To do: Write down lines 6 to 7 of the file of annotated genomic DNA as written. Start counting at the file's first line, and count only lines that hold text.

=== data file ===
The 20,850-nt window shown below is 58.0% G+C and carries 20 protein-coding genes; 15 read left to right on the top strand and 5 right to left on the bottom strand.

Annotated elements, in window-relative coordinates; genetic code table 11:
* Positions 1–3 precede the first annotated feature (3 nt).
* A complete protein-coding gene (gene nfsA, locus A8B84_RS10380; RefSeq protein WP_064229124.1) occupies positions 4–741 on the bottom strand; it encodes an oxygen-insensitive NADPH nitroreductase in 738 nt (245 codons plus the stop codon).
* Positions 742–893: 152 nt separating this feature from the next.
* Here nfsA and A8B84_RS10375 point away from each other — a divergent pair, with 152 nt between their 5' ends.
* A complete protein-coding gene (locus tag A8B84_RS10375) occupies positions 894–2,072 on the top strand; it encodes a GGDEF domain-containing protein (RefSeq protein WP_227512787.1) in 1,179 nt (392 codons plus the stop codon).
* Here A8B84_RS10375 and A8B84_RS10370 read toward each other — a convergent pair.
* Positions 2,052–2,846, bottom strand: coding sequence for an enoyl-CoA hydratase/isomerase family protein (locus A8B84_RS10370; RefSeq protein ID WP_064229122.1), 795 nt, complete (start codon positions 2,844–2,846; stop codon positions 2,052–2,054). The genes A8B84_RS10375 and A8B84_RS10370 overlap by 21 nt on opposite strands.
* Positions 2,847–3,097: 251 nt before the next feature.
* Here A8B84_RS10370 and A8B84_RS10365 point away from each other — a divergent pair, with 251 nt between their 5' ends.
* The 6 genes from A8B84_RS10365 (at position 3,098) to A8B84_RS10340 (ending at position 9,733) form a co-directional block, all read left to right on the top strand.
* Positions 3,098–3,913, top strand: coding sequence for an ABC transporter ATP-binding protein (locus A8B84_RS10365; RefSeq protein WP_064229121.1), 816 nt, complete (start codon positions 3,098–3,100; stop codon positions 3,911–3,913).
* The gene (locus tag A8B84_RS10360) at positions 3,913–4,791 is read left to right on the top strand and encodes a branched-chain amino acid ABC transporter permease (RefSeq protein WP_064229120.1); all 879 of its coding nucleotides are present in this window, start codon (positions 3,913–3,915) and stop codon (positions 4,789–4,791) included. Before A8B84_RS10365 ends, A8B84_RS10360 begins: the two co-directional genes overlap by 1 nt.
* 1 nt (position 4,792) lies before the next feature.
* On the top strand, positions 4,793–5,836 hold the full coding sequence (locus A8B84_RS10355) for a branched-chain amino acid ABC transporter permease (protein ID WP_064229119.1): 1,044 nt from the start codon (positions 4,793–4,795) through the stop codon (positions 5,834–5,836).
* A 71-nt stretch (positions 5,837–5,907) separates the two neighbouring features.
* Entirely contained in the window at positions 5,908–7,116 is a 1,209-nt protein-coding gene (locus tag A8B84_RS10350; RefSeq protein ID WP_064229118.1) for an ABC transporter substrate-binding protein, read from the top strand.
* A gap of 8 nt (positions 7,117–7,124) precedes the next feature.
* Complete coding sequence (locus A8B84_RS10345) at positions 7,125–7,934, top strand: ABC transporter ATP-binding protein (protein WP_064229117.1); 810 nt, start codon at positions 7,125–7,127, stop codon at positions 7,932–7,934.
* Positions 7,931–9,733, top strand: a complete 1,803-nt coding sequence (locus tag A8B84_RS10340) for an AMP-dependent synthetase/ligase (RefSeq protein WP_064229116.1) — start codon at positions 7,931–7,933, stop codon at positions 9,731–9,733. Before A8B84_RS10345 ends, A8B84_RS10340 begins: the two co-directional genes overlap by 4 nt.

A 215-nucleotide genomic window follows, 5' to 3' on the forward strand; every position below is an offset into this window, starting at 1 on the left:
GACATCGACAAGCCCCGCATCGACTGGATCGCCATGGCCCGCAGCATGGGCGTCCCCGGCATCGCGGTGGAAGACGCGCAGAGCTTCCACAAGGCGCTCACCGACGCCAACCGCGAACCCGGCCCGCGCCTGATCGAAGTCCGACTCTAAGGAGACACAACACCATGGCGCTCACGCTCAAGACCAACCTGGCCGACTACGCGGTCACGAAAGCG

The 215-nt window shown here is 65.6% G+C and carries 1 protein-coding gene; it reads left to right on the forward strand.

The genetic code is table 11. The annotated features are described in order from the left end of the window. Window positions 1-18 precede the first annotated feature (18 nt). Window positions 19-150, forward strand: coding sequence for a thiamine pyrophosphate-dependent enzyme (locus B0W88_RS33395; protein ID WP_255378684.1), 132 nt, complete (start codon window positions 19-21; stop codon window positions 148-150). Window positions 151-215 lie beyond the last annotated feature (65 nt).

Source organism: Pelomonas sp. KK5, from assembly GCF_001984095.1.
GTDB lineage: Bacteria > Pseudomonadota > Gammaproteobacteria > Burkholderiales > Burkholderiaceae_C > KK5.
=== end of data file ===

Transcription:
* Here nfsA and A8B84_RS10375 point away from each other — a divergent pair, with 152 nt between their 5' ends.
* A complete protein-coding gene (locus tag A8B84_RS10375) occupies positions 894–2,072 on the top strand; it encodes a GGDEF domain-containing protein (RefSeq protein WP_227512787.1) in 1,179 nt (392 codons plus the stop codon).